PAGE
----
The choir was originally the part of the Abbey in which the monks worshipped, but there is now no trace of pre-Reformation fittings, for in the late eighteenth century Henry Keene, the then Surveyor, removed the thirteenth-century stalls and designed a smaller Choir. This was in turn destroyed in the mid-nineteenth century by Edward Blore, who created the present Choir in Victorian Gothic style and removed the partitions which until then had blocked off the transepts.
It is here that the choir, of twenty-two boys and twelve Lay Vicars (the name given to the men of the choir), sings the daily Services.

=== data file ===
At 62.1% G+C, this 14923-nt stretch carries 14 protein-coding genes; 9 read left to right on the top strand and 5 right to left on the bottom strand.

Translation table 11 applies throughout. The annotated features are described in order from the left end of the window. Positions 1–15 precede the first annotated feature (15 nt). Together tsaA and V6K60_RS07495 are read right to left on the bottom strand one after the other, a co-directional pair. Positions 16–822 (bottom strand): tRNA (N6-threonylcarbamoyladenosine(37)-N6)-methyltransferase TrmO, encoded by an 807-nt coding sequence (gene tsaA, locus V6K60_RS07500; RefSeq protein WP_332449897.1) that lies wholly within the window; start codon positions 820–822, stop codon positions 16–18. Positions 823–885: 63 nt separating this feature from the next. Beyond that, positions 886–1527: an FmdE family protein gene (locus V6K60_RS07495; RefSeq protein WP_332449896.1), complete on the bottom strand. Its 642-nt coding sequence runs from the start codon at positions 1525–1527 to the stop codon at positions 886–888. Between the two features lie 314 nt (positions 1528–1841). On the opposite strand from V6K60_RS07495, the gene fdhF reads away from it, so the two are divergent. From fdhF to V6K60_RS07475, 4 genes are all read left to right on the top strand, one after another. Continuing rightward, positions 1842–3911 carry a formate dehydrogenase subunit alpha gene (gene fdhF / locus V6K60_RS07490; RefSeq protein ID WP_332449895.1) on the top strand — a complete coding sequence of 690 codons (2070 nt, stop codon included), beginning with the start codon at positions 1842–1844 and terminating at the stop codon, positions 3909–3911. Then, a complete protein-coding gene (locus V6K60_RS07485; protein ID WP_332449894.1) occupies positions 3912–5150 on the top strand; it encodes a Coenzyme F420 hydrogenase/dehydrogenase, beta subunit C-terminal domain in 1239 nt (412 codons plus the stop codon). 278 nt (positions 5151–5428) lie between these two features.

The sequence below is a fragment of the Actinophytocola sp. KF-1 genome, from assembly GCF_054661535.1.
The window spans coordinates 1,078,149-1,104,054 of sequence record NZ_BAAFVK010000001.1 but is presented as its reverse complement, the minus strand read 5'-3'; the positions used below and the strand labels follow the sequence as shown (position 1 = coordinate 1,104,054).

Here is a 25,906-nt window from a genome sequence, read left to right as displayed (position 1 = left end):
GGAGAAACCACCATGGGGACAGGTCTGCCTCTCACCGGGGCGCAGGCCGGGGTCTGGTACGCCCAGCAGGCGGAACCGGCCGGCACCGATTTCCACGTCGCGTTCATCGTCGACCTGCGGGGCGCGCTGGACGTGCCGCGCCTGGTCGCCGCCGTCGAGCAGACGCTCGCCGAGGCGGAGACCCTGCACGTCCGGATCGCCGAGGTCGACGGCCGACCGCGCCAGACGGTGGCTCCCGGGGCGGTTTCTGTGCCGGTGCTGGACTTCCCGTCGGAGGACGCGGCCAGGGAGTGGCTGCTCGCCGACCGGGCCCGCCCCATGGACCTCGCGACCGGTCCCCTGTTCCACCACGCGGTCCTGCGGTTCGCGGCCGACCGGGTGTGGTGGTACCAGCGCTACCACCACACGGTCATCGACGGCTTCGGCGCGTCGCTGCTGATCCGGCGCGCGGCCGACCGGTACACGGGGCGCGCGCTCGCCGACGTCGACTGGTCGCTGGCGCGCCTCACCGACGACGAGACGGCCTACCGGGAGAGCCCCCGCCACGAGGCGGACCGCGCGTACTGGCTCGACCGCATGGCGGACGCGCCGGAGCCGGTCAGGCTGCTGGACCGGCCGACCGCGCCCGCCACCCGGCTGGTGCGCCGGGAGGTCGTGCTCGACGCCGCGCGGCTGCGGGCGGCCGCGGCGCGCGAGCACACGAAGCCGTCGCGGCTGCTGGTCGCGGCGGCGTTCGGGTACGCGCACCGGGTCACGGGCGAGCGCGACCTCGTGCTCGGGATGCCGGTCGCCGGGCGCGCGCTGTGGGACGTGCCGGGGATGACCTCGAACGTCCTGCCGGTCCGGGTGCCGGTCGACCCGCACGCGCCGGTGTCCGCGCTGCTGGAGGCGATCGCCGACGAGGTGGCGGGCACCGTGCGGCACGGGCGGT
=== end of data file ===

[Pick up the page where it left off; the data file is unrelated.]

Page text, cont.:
The Organ with cases designed by J.L.Pearson and placed above the Choir screen, was originally built by Christopher Shrider in 1727. Successive rebuildings in the nineteenth century and in 1909 and 1937 and extensive work in 1983 and 1987 have resulted in the present instrument. Orlando Gibbons and Henry Purcell are two of the great musicians who have been Organists at Westminster Abbey.
The north choir aisle is known as Musicians’ Aisle where Purcell, John Blow, Ralph Vaughan Williams, Herbert Howells and others lie buried. Sir Edward Elgar and Benjamin Britten have memorial stones.
The black and white marble floor in the Quire was the gift of Dr Richard Busby in 1677.
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